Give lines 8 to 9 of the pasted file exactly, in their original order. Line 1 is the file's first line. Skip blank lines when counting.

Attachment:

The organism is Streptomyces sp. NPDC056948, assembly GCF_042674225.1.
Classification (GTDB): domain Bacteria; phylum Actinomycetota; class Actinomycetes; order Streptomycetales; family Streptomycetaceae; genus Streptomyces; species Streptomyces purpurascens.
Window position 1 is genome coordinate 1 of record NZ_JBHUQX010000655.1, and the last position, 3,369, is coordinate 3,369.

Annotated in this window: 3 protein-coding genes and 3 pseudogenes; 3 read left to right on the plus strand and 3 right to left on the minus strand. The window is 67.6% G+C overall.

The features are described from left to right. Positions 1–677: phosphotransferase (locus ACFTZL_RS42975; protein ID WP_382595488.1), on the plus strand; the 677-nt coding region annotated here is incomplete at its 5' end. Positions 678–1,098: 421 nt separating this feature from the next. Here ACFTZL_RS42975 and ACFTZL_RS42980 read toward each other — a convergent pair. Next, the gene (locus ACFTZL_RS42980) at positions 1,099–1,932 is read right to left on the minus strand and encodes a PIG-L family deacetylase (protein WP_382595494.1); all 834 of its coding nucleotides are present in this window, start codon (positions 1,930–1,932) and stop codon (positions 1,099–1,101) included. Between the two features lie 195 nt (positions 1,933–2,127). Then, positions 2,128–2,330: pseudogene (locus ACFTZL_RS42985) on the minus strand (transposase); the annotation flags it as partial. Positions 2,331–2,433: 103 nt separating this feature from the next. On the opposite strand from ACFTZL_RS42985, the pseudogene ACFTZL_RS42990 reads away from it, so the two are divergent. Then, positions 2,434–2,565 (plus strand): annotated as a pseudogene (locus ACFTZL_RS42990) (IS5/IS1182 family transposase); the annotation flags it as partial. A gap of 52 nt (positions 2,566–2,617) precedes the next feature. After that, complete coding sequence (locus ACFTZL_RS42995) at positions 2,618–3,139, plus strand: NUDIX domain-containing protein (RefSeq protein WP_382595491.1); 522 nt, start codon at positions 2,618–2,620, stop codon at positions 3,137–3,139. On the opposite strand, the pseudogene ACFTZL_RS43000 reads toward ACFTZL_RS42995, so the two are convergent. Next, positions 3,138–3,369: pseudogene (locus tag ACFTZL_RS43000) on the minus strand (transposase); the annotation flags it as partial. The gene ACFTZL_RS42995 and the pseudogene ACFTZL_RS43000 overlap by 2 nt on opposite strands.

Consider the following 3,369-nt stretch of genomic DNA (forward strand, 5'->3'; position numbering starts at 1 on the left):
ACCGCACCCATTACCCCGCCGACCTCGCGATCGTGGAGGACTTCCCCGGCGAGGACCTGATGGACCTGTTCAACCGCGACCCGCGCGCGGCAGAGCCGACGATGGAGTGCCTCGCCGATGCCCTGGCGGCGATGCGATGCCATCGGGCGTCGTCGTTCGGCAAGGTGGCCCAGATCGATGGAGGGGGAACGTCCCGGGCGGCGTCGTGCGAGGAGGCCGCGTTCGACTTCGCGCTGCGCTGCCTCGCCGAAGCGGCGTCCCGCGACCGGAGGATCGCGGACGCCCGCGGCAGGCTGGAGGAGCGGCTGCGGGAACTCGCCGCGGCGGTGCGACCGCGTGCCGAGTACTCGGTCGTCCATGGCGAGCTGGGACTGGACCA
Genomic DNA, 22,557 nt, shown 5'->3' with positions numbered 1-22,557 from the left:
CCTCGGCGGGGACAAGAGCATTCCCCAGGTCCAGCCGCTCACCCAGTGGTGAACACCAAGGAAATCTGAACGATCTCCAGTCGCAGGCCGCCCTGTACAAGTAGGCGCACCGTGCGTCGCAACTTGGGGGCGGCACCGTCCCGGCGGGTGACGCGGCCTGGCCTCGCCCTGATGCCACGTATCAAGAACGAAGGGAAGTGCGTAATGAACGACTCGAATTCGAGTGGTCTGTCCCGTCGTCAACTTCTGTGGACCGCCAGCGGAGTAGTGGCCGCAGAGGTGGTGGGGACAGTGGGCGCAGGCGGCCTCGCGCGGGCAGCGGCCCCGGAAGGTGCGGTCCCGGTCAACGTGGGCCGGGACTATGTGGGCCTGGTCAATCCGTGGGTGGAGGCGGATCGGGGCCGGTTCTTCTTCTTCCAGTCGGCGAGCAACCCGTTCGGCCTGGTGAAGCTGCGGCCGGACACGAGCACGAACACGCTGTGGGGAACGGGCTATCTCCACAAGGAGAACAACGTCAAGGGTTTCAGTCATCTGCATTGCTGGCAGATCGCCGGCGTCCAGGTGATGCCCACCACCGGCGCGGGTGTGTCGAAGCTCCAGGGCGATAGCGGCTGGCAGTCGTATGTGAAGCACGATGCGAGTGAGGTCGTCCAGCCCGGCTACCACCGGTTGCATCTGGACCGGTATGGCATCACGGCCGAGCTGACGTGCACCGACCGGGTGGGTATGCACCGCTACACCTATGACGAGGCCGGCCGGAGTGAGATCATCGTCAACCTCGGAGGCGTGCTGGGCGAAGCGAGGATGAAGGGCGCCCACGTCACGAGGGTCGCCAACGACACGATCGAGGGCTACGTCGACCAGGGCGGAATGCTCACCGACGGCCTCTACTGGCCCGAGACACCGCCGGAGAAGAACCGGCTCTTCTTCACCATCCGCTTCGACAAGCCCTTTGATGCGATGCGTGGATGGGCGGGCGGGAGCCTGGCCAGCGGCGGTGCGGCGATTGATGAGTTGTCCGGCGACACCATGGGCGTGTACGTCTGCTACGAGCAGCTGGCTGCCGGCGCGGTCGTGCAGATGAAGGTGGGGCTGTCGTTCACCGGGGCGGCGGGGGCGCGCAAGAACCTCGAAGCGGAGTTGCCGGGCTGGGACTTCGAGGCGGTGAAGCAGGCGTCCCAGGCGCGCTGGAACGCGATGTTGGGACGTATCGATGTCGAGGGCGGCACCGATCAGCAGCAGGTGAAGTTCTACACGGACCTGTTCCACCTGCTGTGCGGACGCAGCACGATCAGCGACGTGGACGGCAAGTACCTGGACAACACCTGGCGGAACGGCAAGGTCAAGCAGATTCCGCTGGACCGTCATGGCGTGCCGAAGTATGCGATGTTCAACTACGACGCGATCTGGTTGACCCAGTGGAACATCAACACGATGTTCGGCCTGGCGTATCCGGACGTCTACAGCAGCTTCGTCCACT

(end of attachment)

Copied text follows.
Genomic DNA, 22,557 nt, shown 5'->3' with positions numbered 1-22,557 from the left:
CCTCGGCGGGGACAAGAGCATTCCCCAGGTCCAGCCGCTCACCCAGTGGTGAACACCAAGGAAATCTGAACGATCTCCAGTCGCAGGCCGCCCTGTACAAGTAGGCGCACCGTGCGTCGCAACTTGGGGGCGGCACCGTCCCGGCGGGTGACGCGGCCTGGCCTCGCCCTGATGCCACGTATCAAGAACGAAGGGAAGTGCGTAATGAACGACTCGAATTCGAGTGGTCTGTCCCGTCGTCAACTTCTGTGGACCGCCAGCGGAGTAGTGGCCGCAGAGGTGGTGGGGACAGTGGGCGCAGGCGGCCTCGCGCGGGCAGCGGCCCCGGAAGGTGCGGTCCCGGTCAACGTGGGCCGGGACTATGTGGGCCTGGTCAATCCGTGGGTGGAGGCGGATCGGGGCCGGTTCTTCTTCTTCCAGTCGGCGAGCAACCCGTTCGGCCTGGTGAAGCTGCGGCCGGACACGAGCACGAACACGCTGTGGGGAACGGGCTATCTCCACAAGGAGAACAACGTCAAGGGTTTCAGTCATCTGCATTGCTGGCAGATCGCCGGCGTCCAGGTGATGCCCACCACCGGCGCGGGTGTGTCGAAGCTCCAGGGCGATAGCGGCTGGCAGTCGTATGTGAAGCACGATGCGAGTGAGGTCGTCCAGCCCGGCTACCACCGGTTGCATCTGGACCGGTATGGCATCACGGCCGAGCTGACGTGCACCGACCGGGTGGGTATGCACCGCTACACCTATGACGAGGCCGGCCGGAGTGAGATCATCGTCAACCTCGGAGGCGTGCTGGGCGAAGCGAGGATGAAGGGCGCCCACGTCACGAGGGTCGCCAACGACACGATCGAGGGCTACGTCGACCAGGGCGGAATGCTCACCGACGGCCTCTACTGGCCCGAGACACCGCCGGAGAAGAACCGGCTCTTCTTCACCATCCGCTTCGACAAGCCCTTTGATGCGATGCGTGGATGGGCGGGCGGGAGCCTGGCCAGCGGCGGTGCGGCGATTGATGAGTTGTCCGGCGACACCATGGGCGTGTACGTCTGCTACGAGCAGCTGGCTGCCGGCGCGGTCGTGCAGATGAAGGTGGGGCTGTCGTTCACCGGGGCGGCGGGGGCGCGCAAGAACCTCGAAGCGGAGTTGCCGGGCTGGGACTTCGAGGCGGTGAAGCAGGCGTCCCAGGCGCGCTGGAACGCGATGTTGGGACGTATCGATGTCGAGGGCGGCACCGATCAGCAGCAGGTGAAGTTCTACACGGACCTGTTCCACCTGCTGTGCGGACGCAGCACGATCAGCGACGTGGACGGCAAGTACCTGGACAACACCTGGCGGAACGGCAAGGTCAAGCAGATTCCGCTGGACCGTCATGGCGTGCCGAAGTATGCGATGTTCAACTACGACGCGATCTGGTTGACCCAGTGGAACATCAACACGATGTTCGGCCTGGCGTATCCGGACGTCTACAGCAGCTTCGTCCACT